Progressive Overload & Deliberate Practice

Sawing a dead tree for fire wood.

As of late, I have become a bit obsessed with Anders Ericsson’s concept of Deliberate Practice (here is a one minute video explaining the concept). 

Deliberate practice, much like the name suggests, is approaching development in such a way that you are not just accumulating hours practicing a task – but rather identifying specific ways in which you can improve. 

Before I learned about deliberate practice, I knew of the concept – but from a different name: progressive overload. From my experience in strength and endurance training, progressive overload is the key to getting better. It means, on a consistent & progressive basis, slowly increasing the stress you put on your body in training – causing your body to adapt. This may mean increasing the weight you’re using, or increasing the reps / sets; anyone who has trained for a marathon is familiar with slowly increasing your miles leading up to race day. All forms of progressive overload, another way of deliberately practicing.

Anyway, since learning more about deliberate practice I have come to realize how this can be applied to almost any area of life. 

Here is an example from last weekend:

One of my hobbies I have taken up over the last 5 years has been camping. This started as one night backpacking trips and has expanded into multi-day marches, learning how to navigate terrain, find water, build a fire in wet conditions, and much more. Along the way I have been going with the same core group of people, and as we have progressed we have found new ways to challenge ourselves. 

Just last weekend when doing a 10 mile trail called Signal Knob Loop Trail in the George Washington & Jefferson National Forest, myself and my three companions were faced with a problem when we got to camp at the 8 mile mark: one of the guys left their tent in the car. That meant we had one 2-person tent for 4 large men.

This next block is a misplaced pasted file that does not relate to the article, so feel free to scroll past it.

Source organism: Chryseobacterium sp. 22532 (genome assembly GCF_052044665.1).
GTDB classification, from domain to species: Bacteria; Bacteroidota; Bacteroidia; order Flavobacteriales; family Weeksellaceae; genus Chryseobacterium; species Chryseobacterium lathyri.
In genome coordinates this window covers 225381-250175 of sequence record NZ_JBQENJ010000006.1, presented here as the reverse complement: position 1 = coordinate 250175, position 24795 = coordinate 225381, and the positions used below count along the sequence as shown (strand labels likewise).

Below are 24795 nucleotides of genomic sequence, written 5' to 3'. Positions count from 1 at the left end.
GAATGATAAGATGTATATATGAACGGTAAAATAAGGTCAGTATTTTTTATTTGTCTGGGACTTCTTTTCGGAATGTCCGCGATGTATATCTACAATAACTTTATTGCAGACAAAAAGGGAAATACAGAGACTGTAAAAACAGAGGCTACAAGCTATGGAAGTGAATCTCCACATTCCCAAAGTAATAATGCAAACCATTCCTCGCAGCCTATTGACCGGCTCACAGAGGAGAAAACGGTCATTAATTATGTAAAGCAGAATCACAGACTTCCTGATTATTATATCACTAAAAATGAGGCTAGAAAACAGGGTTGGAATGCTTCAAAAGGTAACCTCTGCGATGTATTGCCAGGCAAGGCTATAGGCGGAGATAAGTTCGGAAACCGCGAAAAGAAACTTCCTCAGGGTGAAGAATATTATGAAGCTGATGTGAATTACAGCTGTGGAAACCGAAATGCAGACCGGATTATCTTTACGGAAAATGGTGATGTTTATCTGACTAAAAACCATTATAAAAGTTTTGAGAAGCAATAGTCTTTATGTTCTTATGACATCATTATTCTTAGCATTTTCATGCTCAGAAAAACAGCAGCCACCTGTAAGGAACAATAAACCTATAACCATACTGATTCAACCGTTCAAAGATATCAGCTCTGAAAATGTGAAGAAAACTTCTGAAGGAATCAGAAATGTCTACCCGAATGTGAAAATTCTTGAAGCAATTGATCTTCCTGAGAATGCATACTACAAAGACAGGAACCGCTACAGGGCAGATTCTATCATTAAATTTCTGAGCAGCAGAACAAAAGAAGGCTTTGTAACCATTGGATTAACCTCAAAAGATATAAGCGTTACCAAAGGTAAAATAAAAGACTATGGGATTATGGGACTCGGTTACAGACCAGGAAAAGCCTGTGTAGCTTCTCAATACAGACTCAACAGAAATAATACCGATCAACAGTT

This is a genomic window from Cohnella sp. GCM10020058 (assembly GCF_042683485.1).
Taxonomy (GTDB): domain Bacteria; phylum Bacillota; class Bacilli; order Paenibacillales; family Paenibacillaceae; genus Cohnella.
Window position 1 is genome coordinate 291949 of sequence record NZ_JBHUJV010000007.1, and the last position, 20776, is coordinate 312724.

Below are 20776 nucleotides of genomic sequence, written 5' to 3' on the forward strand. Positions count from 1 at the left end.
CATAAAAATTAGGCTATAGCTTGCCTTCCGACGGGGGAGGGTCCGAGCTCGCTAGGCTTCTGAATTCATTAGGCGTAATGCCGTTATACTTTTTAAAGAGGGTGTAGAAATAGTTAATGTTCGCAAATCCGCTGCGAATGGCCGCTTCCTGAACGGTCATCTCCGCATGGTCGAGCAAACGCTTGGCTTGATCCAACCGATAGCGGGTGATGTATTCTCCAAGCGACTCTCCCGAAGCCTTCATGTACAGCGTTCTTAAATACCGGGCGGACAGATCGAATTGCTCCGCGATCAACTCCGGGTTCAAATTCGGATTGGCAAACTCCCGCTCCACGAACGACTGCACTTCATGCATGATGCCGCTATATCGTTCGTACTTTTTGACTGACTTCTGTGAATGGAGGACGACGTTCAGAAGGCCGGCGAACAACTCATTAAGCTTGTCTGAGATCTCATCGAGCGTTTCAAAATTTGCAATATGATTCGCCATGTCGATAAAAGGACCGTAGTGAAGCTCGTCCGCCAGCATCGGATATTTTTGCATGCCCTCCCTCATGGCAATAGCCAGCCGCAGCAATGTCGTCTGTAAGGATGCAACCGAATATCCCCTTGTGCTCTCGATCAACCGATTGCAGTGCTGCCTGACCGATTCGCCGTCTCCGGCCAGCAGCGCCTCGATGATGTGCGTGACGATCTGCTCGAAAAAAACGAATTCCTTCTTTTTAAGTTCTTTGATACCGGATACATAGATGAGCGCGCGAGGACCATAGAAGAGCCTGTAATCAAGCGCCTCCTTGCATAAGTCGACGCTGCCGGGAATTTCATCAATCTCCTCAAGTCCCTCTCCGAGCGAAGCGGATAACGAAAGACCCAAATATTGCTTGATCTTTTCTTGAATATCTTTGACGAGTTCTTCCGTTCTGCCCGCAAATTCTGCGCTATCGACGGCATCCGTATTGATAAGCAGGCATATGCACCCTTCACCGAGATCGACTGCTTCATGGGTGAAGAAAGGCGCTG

Around this same time last year I tried to camp without a tent, and was kept up all night by a field mouse – so I was not too happy about our predicament. One of my companions, Spencer, said, “Well, we’ve never built a shelter before.” With that, instead of making the 4 mile round trip back to the car, we resolved to build a shelter to protect ourselves from the elements (I’m not ashamed to admit I was one of the two in the tent). 

Although the practice wasn’t deliberate when we set out on the adventure, it became an opportunity for progressive overload – or deliberately practicing a new skill once we were in the situation. Now we are all able to construct a shelter out of wood, a tarp, and some rope. 

To apply deliberate practice in our own lives we don’t have to go very far. Simply identify an area you want to improve on, maybe in Jiu-Jitsu it is working on your guard passing – or in your knowledge worker job perfecting specific functions in excel, and find something online that can teach you what you want to practice. Once you’ve identified that area you can move from haphazardly collecting hours of task completion, to taking control of the wheel in order to deliberately and progressively get better. 

The shelter under construction.
Waking up.

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